In an ending solemn tone MacAskill stated that in a perfect world we would find some way to help Edward Snowden.
Claude Moraes opened explaining he was the Rapporteur for the European Parliament Inquiry into the Mass Surveillance of EU citizens. Moraes told how the past two years of his life had been quite extraordinary including being in a room with the then head of the NSA, Keith Alexander. Being in a locked room in Washington and shown all the reasons why we need mass surveillance including showing Moraes a file on himself. After the meeting Moraes explained how he was then told to go back and “tell Europe” why we need mass surveillance and as stuck in Moraes mind, “Shame on you if you don't”.
Moraes touched upon how at the end of the European Parliament Inquiry how he thanked Edward Snowden who without we would be unaware of what was really going on. Further to this it has introduced the ability for politicians such as Moraes to learn from the likes of Jacob Applebaum and Edward Snowden and to understand the full extent of the situation. He stated that we understand we need security but that we don't need the whole haystack to find the needle.
Moraes finished his speech noting that mass data retention was quickly passed due to certain events such as the 7/7 London bombings which since have been overturned but regardless human rights are important and we must always be vigilant.
Next up Carly Nyst of Privacy International took the stage and explained they are one of 6 organisations who have come together to organise the campaign Don't Spy On Us. Nyst started by thanking those supporting the event due to the importance of all sectors of society getting involved in such campaigns and organisations. Nyst explained how Privacy International have been taking on mass surveillance for over 20 years but how they were also shocked at the details that Edward Snowden revealed and while many suspected this type of surveillance went on no one really understood the full horror and scale of it with the legal manipulations that appeared to take place to justify it both in the US and UK.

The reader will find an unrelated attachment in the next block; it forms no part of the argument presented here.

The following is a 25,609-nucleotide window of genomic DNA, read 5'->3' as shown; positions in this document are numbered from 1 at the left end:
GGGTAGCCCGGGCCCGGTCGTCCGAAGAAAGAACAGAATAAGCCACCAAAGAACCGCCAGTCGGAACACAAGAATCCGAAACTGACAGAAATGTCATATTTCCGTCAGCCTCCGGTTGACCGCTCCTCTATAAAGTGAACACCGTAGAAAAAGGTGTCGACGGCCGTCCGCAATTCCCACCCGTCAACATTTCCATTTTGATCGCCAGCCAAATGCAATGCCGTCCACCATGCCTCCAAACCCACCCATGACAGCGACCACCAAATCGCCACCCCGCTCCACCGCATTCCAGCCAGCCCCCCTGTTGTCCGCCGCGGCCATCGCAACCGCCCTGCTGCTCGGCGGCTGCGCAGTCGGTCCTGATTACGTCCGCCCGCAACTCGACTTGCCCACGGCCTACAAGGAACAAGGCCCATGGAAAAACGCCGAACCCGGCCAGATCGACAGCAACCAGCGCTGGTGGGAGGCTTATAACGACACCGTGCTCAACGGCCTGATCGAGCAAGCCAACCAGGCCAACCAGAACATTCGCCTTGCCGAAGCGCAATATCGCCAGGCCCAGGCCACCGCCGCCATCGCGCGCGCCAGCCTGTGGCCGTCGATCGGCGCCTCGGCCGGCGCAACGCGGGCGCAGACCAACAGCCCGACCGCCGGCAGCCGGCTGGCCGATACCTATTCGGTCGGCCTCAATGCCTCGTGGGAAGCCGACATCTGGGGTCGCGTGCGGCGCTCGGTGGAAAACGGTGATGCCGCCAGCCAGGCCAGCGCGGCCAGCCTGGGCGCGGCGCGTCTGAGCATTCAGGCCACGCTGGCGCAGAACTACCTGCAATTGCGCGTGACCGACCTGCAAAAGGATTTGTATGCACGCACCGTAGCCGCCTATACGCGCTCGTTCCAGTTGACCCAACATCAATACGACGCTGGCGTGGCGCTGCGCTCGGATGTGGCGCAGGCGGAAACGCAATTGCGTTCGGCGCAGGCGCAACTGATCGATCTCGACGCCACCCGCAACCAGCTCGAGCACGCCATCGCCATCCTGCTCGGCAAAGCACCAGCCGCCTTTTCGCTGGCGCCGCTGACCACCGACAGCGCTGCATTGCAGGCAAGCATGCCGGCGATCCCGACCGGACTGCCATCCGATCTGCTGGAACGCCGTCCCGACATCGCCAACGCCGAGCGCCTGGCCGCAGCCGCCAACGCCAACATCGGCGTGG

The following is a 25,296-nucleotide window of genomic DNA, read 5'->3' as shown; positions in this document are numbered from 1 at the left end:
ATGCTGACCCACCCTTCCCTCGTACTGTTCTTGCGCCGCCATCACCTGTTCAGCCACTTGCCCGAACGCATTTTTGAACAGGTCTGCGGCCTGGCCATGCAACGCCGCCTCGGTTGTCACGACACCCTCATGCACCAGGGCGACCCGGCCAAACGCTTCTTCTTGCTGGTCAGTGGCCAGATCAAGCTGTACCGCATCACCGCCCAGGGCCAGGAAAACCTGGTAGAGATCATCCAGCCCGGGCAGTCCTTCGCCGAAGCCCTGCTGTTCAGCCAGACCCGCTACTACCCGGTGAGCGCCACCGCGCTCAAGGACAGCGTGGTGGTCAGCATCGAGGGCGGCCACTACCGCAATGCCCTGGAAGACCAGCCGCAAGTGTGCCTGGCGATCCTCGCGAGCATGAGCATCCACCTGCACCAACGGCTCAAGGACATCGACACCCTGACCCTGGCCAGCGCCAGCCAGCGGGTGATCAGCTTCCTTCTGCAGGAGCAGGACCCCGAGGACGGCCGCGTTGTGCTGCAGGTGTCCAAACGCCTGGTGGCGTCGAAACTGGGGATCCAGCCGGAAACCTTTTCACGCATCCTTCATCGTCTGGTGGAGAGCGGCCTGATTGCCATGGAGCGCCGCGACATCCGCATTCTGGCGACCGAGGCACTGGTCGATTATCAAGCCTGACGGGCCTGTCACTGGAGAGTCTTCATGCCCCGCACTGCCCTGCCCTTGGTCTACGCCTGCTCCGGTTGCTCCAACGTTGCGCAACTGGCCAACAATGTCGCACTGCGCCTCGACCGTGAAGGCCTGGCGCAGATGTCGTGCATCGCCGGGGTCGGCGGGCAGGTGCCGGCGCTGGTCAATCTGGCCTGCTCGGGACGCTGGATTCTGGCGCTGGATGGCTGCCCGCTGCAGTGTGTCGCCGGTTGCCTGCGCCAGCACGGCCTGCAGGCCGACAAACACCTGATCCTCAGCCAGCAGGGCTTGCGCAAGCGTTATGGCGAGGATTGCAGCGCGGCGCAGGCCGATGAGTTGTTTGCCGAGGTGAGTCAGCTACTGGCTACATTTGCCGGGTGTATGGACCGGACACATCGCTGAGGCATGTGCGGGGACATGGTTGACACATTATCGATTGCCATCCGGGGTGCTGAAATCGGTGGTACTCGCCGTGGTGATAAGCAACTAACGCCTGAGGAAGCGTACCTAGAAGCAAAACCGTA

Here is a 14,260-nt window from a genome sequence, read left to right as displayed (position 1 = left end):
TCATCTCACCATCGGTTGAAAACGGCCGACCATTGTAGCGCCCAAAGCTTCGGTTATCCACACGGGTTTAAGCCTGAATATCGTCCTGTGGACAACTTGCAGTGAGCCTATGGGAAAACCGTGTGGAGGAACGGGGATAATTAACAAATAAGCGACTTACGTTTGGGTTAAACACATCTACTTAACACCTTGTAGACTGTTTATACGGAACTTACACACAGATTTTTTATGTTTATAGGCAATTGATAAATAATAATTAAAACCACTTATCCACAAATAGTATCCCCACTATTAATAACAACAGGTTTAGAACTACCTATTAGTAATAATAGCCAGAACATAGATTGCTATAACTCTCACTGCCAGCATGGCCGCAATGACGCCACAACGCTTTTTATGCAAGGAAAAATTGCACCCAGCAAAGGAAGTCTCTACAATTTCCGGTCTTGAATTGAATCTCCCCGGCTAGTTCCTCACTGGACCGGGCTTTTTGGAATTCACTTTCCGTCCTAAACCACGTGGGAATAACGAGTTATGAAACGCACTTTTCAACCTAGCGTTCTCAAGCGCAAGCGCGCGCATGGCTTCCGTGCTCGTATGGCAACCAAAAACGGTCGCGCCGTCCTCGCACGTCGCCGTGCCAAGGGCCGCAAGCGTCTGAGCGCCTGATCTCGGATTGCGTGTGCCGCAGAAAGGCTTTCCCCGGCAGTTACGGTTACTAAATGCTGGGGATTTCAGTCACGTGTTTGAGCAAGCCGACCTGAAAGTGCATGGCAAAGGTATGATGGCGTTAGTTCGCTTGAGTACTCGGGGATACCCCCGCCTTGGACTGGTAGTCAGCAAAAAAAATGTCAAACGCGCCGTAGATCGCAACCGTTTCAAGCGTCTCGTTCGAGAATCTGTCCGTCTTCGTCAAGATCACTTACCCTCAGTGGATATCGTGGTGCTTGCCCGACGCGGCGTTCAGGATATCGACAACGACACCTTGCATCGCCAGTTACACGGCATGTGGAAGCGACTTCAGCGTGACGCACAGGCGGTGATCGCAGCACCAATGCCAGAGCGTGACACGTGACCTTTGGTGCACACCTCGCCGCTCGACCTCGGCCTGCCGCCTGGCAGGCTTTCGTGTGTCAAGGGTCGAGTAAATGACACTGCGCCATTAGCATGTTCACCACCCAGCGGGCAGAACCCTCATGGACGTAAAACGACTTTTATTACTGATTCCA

Nyst made a good point regarding the fact that everyone was shocked was the issue and that the depth of surveillance in the name of security was underestimated. With such a lack of understanding it makes it impossible to make a judgement on this for the general population. Nyst touched upon the fact that while surveillance is sold as a way of making us safer we have no information or ability to understand what is going on, why this makes us safer and how we are expected to just accept the justifications without question. Nyst finalised the issue stating that we need more details, more transparency and more oversight.